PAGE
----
Michael Prysner and James Circello, staff members of March Forward!, an antiwar organization for active duty soldiers and veterans, discuss the bigotry ingrained in military culture that dehumanizes the enemy du jour, the class struggle between enlisted soldiers and officers, the intentional “draw fire” missions that boost an officer’s career while endangering troops, double-dipping retired generals who get paid to propagandize for more war, the continued deployment of soldiers with PTSD and the Pentagon’s fear of a mass GI desertion.
MP3 here. (30:09)
Michael Prysner joined the U.S. Army when he was 17 years old, between his junior and senior year of high school. He left for basic training in June 2001, and spent six months training at the U.S. Army Military Intelligence Academy, where he was taught to operate a radar system used to call air strikes and artillery barrages on vehicle convoys. He was assigned to the 10th Mountain Division in Fort Drum, N.Y., and in March 2003 his company was attached to the 173rd Airborne Brigade to take part in the initial invasion of Iraq.
Of this experience, Michael wrote: “Once in Iraq, there was no computer screen separating me from the suffering civilian population. Because of the Bush administration’s failure to anticipate the resistance of the Iraqi people, there was an inadequate number of soldiers in my unit, and I ending up having to do a myriad of different jobs. I spent 12 months in Iraq, doing everything from prisoner interrogations, to ground surveillance missions, to home raids. It was my firsthad experiences in Iraq that radicalized me. I believed I was going to Iraq to help liberate and better the lives of an oppressed people, but I soon realized that my purpose in Iraq was to be the oppressor, and to clear the way for U.S. corporations with no regard for human life.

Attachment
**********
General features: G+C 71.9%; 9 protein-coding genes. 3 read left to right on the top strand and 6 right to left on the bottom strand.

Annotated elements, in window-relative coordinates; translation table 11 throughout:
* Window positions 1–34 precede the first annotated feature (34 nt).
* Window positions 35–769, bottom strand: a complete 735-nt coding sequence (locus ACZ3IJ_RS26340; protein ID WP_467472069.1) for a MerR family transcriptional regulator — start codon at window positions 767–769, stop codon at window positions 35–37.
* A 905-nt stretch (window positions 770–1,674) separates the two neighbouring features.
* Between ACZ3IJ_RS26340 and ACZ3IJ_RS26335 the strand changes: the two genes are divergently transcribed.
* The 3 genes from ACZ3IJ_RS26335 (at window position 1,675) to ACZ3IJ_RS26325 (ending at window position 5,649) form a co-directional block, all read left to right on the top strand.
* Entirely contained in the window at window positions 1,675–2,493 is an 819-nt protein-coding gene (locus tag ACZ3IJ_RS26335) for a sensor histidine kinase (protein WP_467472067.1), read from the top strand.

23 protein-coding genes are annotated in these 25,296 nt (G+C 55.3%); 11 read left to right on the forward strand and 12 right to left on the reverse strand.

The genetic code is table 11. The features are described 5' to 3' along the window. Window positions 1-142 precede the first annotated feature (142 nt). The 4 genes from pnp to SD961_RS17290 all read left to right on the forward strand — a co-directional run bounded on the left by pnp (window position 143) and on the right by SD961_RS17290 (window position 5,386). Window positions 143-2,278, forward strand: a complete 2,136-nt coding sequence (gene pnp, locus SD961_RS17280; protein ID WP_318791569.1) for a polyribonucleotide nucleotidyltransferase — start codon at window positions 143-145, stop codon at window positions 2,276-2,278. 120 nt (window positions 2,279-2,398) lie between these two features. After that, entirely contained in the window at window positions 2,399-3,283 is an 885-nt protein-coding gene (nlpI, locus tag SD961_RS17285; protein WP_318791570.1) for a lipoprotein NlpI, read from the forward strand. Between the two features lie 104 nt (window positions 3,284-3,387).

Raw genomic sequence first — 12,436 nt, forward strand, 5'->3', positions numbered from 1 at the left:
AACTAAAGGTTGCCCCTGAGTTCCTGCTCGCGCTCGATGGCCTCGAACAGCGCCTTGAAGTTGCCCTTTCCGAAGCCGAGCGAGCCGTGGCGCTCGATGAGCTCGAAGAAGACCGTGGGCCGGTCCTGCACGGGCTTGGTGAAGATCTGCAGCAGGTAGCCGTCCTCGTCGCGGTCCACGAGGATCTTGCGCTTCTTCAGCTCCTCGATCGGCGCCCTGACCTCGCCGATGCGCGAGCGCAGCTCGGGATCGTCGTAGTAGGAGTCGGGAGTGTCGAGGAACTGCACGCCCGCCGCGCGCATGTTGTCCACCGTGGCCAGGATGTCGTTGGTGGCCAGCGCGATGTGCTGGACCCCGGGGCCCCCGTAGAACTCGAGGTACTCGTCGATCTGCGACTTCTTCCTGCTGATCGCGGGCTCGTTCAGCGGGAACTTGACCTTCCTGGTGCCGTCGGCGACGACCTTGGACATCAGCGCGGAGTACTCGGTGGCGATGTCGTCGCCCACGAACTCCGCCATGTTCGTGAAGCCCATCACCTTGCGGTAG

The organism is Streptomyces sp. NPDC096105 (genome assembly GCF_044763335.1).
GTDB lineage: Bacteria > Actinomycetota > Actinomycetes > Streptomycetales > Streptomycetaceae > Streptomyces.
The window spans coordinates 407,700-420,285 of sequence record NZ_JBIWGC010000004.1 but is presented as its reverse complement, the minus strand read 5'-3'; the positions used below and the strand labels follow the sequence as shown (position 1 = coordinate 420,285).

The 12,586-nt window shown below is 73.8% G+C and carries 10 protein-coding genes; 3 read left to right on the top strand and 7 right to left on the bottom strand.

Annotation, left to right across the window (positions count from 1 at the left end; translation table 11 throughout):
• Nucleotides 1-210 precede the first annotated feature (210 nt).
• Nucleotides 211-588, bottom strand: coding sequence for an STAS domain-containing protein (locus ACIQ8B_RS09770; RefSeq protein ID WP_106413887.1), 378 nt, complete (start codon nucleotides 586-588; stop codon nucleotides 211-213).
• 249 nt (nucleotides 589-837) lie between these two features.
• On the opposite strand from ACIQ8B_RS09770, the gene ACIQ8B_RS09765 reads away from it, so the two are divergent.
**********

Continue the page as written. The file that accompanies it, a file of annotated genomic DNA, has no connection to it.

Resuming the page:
“I separated from the Army in 2005, by which time I had begun to make sense of my experiences in Iraq, and understood that the occupation I was a part of was a crime against humanity. I understood that illegal conquering of Iraq was for profit, carried out by a system that serves a tiny class of superrich whose endless drive for wealth is at the expense of working people in the United States and abroad.
“I left this Army with a new understanding of the system under which we all live, and the nature of U.S. foreign policy. But, I still had the same drive to fight for freedom, justice and equality as I did when I joined, and I understood that fighting for those things meant fighting against the U.S. government, not on behalf of it.”
James Circello enlisted in the United States Army as an Airborne Infantryman in September 2001.
He served with various units throughout Europe and deployed with the 173rd Airborne Brigade during the 2003 invasion of Iraq.
Of this experience, James writes: “During the occupation of Iraq, the truth about what the United States government has done to the country of Iraq became more apparent. Open waste water flowed through neighborhood streets where children played soccer. Families were thrown out of their homes with simple accusations from others. Vehicles were taken on sight by the military if individuals couldn’t provide proper documents claiming they own the vehicle. These events and others helped in strengthening my opposition to the so-called ‘War on Terror.’”
In April 2007, while his unit was preparing to deploy to Afghanistan, James Circello deserted the military. Months later, he issued an open letter to the U.S. government declaring he had officially resigned from the military. While AWOL he delivered speeches along the devastated Gulf Coast, making the wars in Iraq and Afghanistan personal to many of Hurricane Katrina’s survivors.
In November 2007, James Circello turned himself in to the military at Fort Knox and was discharged administratively within three days.